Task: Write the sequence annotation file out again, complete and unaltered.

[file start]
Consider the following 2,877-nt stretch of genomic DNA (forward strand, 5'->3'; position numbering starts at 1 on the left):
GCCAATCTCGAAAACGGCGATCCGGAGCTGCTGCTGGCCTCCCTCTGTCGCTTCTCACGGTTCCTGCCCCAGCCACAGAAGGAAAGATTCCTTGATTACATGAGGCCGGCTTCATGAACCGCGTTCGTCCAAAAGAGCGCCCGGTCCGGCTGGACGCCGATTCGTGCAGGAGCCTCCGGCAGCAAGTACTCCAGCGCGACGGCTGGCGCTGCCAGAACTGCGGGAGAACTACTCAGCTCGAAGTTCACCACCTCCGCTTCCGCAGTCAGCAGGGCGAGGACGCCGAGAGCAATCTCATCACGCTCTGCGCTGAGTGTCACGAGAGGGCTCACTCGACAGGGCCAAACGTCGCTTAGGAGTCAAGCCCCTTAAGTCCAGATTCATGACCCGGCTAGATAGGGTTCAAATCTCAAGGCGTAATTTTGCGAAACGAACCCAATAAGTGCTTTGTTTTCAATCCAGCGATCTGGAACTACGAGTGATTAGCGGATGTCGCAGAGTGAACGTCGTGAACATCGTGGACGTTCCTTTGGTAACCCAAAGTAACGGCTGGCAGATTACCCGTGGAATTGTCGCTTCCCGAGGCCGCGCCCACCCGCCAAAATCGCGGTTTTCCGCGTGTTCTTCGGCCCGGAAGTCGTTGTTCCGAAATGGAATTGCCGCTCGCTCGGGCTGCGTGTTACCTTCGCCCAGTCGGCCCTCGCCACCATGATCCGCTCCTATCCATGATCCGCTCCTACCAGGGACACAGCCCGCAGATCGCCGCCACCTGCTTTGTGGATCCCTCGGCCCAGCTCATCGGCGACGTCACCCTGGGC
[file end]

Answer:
Consider the following 2,877-nt stretch of genomic DNA (forward strand, 5'->3'; position numbering starts at 1 on the left):
GCCAATCTCGAAAACGGCGATCCGGAGCTGCTGCTGGCCTCCCTCTGTCGCTTCTCACGGTTCCTGCCCCAGCCACAGAAGGAAAGATTCCTTGATTACATGAGGCCGGCTTCATGAACCGCGTTCGTCCAAAAGAGCGCCCGGTCCGGCTGGACGCCGATTCGTGCAGGAGCCTCCGGCAGCAAGTACTCCAGCGCGACGGCTGGCGCTGCCAGAACTGCGGGAGAACTACTCAGCTCGAAGTTCACCACCTCCGCTTCCGCAGTCAGCAGGGCGAGGACGCCGAGAGCAATCTCATCACGCTCTGCGCTGAGTGTCACGAGAGGGCTCACTCGACAGGGCCAAACGTCGCTTAGGAGTCAAGCCCCTTAAGTCCAGATTCATGACCCGGCTAGATAGGGTTCAAATCTCAAGGCGTAATTTTGCGAAACGAACCCAATAAGTGCTTTGTTTTCAATCCAGCGATCTGGAACTACGAGTGATTAGCGGATGTCGCAGAGTGAACGTCGTGAACATCGTGGACGTTCCTTTGGTAACCCAAAGTAACGGCTGGCAGATTACCCGTGGAATTGTCGCTTCCCGAGGCCGCGCCCACCCGCCAAAATCGCGGTTTTCCGCGTGTTCTTCGGCCCGGAAGTCGTTGTTCCGAAATGGAATTGCCGCTCGCTCGGGCTGCGTGTTACCTTCGCCCAGTCGGCCCTCGCCACCATGATCCGCTCCTATCCATGATCCGCTCCTACCAGGGACACAGCCCGCAGATCGCCGCCACCTGCTTTGTGGATCCCTCGGCCCAGCTCATCGGCGACGTCACCCTGGGC